Tribeca’s 57 shorts are rich with animation or stop motion, curated by Sharon Badal (VP, Filmmaker Relations and Shorts Programming) and her staff out of 4,385 submissions. Gregory Casares’ Angel, Dmitry Milkin’s Curpigeon, Glen Keane’s Dear Basketball, Limbert Fabian’s Escape, Kristin Ulseth’s Odd Is An Egg, Vincent Gallagher’s Second To None, Julie Pott’s Summer Camp Island, Alain Delannoy’s The Talk: True Stories About The Birds & The Bees are all worthy. But Colin Hanks and ESPN’s tale of Dennis and Wally will put the biggest smile on your face.

Fry Day, Laura Moss, USA, 2017, 16 min.

A still from Fry Day
A still from Fry Day

In 1989 the serial mass murderer Ted Bundy was put to death in Florida State Prison at Starke. The night before he was executed for butchering at least 30 young women and girls in seven states in the late 1970s, a “Ted Bundy BBQ” was held in a pasture across from the prison.

Laura Moss’ handsomely styled and sinister re-creation of that night is a sight to behold. It’s her graduate thesis film at NYU, and here’s her casting profile for Louryn, the lead teen who’ll play the girl who walks around shooting $2 Polaroids of kids wearing Bundy masks, “Burn Bundy” tees and “Teddy, you’re the toast with the most” signs: “Has long brown hair (just like Ted Bundy’s victims); her curiosity about the world sometimes overpowers her shyness, but sometimes her shyness wins; wants to fit in, but always screws up by inadvertently saying the wrong thing.”

Moss cast Jordyn Di Natale, an experienced stage actress who matches the profile with an uncanny mix of adolescent confidence and vulnerability that makes you vaguely uneasy from the first minutes. Louryn’s an engaging young entrepreneur, holding babies and getting girls in group shots to sing out “BURRRNNNN BUNNDY!” Then she accepts a ride, reluctantly, in a truck full of foul-mouth older male classmates to Grannies, a one-room shack of a diner in the woods, where the boys ask Louryn to order out chicken and biscuits.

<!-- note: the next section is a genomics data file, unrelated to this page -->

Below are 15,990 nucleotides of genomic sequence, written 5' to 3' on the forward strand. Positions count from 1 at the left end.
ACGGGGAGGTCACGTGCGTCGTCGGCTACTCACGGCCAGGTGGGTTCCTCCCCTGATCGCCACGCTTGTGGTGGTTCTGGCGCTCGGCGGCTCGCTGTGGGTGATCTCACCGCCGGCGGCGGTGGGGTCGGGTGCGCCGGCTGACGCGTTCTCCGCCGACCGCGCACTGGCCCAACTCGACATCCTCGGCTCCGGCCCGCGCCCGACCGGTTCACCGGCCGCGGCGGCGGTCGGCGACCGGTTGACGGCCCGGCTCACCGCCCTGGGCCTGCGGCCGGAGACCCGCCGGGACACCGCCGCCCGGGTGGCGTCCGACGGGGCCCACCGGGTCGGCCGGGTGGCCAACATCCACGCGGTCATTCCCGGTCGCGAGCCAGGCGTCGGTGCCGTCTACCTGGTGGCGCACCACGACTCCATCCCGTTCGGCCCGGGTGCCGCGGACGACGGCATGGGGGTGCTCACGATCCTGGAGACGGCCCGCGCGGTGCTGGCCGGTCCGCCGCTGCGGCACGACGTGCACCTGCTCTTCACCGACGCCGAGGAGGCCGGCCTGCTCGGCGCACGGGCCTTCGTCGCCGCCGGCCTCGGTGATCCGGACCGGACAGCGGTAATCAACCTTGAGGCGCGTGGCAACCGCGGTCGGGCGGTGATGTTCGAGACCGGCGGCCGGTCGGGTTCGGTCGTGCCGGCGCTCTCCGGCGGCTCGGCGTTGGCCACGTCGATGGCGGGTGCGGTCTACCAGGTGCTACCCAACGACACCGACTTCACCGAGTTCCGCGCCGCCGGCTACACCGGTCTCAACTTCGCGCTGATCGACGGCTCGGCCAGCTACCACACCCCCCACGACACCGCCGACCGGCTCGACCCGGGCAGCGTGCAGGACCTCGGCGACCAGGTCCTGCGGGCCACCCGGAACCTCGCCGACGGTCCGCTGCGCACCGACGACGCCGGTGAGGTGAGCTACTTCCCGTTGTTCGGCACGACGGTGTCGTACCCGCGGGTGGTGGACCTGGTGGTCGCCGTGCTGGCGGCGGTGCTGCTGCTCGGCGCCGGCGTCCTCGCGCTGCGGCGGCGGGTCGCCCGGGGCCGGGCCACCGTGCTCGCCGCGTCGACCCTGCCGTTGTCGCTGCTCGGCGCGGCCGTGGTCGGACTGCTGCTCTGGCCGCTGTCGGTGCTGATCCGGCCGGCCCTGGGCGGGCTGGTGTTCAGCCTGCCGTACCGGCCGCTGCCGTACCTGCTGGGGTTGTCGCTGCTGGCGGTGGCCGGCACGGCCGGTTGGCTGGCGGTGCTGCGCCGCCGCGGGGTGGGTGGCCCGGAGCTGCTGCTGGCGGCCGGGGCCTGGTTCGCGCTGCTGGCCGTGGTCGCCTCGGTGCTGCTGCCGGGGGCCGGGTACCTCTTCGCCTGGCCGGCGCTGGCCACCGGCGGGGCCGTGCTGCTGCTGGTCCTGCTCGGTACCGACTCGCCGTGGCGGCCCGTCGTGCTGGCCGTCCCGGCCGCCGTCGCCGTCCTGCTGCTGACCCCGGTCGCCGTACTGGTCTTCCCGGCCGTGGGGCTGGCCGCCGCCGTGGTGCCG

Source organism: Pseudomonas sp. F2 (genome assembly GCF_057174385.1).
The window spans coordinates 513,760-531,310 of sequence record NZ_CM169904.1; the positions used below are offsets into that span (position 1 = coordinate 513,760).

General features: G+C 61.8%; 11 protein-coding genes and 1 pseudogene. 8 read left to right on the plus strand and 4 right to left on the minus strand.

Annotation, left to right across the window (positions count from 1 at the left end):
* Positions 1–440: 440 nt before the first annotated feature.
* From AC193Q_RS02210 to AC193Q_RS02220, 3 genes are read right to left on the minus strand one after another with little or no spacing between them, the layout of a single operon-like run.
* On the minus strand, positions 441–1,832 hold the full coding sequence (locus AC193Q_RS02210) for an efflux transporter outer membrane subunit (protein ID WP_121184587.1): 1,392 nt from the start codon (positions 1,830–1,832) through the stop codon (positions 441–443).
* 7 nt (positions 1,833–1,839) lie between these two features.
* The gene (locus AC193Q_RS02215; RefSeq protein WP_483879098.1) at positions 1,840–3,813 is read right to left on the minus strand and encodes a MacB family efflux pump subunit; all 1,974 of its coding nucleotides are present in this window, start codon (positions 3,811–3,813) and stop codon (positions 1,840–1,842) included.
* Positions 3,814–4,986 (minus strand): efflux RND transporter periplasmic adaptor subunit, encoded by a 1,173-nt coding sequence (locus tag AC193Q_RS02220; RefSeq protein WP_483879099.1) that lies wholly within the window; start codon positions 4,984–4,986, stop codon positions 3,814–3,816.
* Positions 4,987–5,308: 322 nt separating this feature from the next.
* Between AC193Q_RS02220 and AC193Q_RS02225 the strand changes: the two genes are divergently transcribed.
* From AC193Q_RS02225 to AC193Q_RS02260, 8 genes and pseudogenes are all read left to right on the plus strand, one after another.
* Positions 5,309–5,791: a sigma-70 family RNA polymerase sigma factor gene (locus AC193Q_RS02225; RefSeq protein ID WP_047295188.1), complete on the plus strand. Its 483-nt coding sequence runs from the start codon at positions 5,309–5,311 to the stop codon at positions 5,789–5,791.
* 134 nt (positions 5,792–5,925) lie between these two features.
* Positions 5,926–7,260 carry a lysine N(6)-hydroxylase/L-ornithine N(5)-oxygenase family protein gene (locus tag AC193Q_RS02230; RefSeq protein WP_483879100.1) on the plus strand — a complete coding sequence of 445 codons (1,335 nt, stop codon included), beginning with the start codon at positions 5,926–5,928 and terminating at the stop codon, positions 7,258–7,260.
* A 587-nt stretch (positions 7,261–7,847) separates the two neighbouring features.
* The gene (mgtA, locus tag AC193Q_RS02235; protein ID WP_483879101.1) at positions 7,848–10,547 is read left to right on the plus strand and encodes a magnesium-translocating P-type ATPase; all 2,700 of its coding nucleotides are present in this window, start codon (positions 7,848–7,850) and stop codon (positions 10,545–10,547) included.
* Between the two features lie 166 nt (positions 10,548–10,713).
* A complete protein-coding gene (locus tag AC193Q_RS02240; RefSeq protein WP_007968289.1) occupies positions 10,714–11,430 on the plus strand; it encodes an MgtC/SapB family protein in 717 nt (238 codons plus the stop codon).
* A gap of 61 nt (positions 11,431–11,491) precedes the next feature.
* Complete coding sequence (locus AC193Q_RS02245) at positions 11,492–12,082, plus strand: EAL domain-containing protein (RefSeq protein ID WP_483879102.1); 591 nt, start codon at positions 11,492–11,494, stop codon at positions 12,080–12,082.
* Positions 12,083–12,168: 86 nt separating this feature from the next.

At this moment Fry Day pulls its first real surprise, and it’s a beauty—maybe one of the biggest of this festival: Grannie is played by Elizabeth Ashley, one of the stage and screen’s fiercest glam actresses, and for many years the foremost female interpreter of Tennessee William’s hothouse southern plays. Ashley is grand in a bit. Louryn takes a snapshot of her, though one of the boys befouls it before it dries. Then the boys haul their lone female companion deeper into the woods, where “Wipe the Smile Off His Face” is painted on the side of a barn. The tension begins to tighten and Moss has a few more surprises up her sleeve.

New Milford, Connecticut stands in for Florida. Greta Zozula’s night lensing on Super 16mm is softly, deceivingly inviting; this superior creeper has an assured and well-edited look. It can stand next to—no, let’s say it can lie next to any feature film in TFF’s Midnight section.

Viola, Franca, Marta Savina, Italy, 2017, 15 min.

NInni Bruschetta and Claudia Gusmano as father and daughter in Viola, Franca
NInni Bruschetta and Claudia Gusmano as father and daughter in Viola, Franca

With sexual harassment in the workplace capturing the world’s attention, Marta Savina’s adaptation of a turning point in Italian law that forever changed how rape victims are perceived and treated is a festival highlight.